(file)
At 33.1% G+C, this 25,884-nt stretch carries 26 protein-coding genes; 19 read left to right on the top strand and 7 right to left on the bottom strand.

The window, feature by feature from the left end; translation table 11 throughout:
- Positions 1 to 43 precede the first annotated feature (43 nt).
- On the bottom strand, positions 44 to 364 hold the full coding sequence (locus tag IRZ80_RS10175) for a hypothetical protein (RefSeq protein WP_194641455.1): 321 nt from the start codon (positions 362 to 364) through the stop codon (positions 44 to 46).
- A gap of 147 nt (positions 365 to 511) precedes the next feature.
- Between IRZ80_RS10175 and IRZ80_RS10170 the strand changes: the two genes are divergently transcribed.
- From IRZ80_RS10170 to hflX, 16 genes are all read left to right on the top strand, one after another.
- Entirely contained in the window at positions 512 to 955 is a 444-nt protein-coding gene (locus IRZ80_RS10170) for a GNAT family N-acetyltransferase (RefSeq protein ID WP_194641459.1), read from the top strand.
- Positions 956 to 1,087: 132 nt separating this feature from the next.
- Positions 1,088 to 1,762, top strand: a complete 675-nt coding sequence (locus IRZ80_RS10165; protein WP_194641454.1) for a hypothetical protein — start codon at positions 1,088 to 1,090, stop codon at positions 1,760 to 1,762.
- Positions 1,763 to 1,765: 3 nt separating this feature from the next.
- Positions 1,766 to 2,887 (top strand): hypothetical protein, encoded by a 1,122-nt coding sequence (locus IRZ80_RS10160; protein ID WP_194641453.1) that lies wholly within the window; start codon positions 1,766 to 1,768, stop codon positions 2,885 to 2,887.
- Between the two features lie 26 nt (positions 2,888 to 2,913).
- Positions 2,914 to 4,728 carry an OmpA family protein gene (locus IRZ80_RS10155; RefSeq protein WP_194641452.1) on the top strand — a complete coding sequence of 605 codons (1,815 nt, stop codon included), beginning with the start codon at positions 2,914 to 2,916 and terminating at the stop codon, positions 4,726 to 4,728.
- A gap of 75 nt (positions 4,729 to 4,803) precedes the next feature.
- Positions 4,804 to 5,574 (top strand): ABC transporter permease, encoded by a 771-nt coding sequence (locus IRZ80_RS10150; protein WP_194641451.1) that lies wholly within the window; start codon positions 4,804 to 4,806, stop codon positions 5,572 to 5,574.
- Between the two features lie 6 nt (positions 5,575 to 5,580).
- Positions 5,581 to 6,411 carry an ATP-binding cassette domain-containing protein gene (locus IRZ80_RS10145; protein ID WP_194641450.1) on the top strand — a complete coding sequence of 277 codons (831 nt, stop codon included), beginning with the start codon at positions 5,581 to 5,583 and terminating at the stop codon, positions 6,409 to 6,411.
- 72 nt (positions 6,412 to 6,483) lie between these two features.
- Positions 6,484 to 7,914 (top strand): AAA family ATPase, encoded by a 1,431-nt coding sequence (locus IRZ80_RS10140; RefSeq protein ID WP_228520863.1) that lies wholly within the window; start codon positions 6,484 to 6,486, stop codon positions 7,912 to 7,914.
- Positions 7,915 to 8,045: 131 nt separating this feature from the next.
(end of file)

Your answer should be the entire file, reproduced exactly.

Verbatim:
At 33.1% G+C, this 25,884-nt stretch carries 26 protein-coding genes; 19 read left to right on the top strand and 7 right to left on the bottom strand.

The window, feature by feature from the left end; translation table 11 throughout:
- Positions 1 to 43 precede the first annotated feature (43 nt).
- On the bottom strand, positions 44 to 364 hold the full coding sequence (locus tag IRZ80_RS10175) for a hypothetical protein (RefSeq protein WP_194641455.1): 321 nt from the start codon (positions 362 to 364) through the stop codon (positions 44 to 46).
- A gap of 147 nt (positions 365 to 511) precedes the next feature.
- Between IRZ80_RS10175 and IRZ80_RS10170 the strand changes: the two genes are divergently transcribed.
- From IRZ80_RS10170 to hflX, 16 genes are all read left to right on the top strand, one after another.
- Entirely contained in the window at positions 512 to 955 is a 444-nt protein-coding gene (locus IRZ80_RS10170) for a GNAT family N-acetyltransferase (RefSeq protein ID WP_194641459.1), read from the top strand.
- Positions 956 to 1,087: 132 nt separating this feature from the next.
- Positions 1,088 to 1,762, top strand: a complete 675-nt coding sequence (locus IRZ80_RS10165; protein WP_194641454.1) for a hypothetical protein — start codon at positions 1,088 to 1,090, stop codon at positions 1,760 to 1,762.
- Positions 1,763 to 1,765: 3 nt separating this feature from the next.
- Positions 1,766 to 2,887 (top strand): hypothetical protein, encoded by a 1,122-nt coding sequence (locus IRZ80_RS10160; protein ID WP_194641453.1) that lies wholly within the window; start codon positions 1,766 to 1,768, stop codon positions 2,885 to 2,887.
- Between the two features lie 26 nt (positions 2,888 to 2,913).
- Positions 2,914 to 4,728 carry an OmpA family protein gene (locus IRZ80_RS10155; RefSeq protein WP_194641452.1) on the top strand — a complete coding sequence of 605 codons (1,815 nt, stop codon included), beginning with the start codon at positions 2,914 to 2,916 and terminating at the stop codon, positions 4,726 to 4,728.
- A gap of 75 nt (positions 4,729 to 4,803) precedes the next feature.
- Positions 4,804 to 5,574 (top strand): ABC transporter permease, encoded by a 771-nt coding sequence (locus IRZ80_RS10150; protein WP_194641451.1) that lies wholly within the window; start codon positions 4,804 to 4,806, stop codon positions 5,572 to 5,574.
- Between the two features lie 6 nt (positions 5,575 to 5,580).
- Positions 5,581 to 6,411 carry an ATP-binding cassette domain-containing protein gene (locus IRZ80_RS10145; protein ID WP_194641450.1) on the top strand — a complete coding sequence of 277 codons (831 nt, stop codon included), beginning with the start codon at positions 5,581 to 5,583 and terminating at the stop codon, positions 6,409 to 6,411.
- 72 nt (positions 6,412 to 6,483) lie between these two features.
- Positions 6,484 to 7,914 (top strand): AAA family ATPase, encoded by a 1,431-nt coding sequence (locus IRZ80_RS10140; RefSeq protein ID WP_228520863.1) that lies wholly within the window; start codon positions 6,484 to 6,486, stop codon positions 7,912 to 7,914.
- Positions 7,915 to 8,045: 131 nt separating this feature from the next.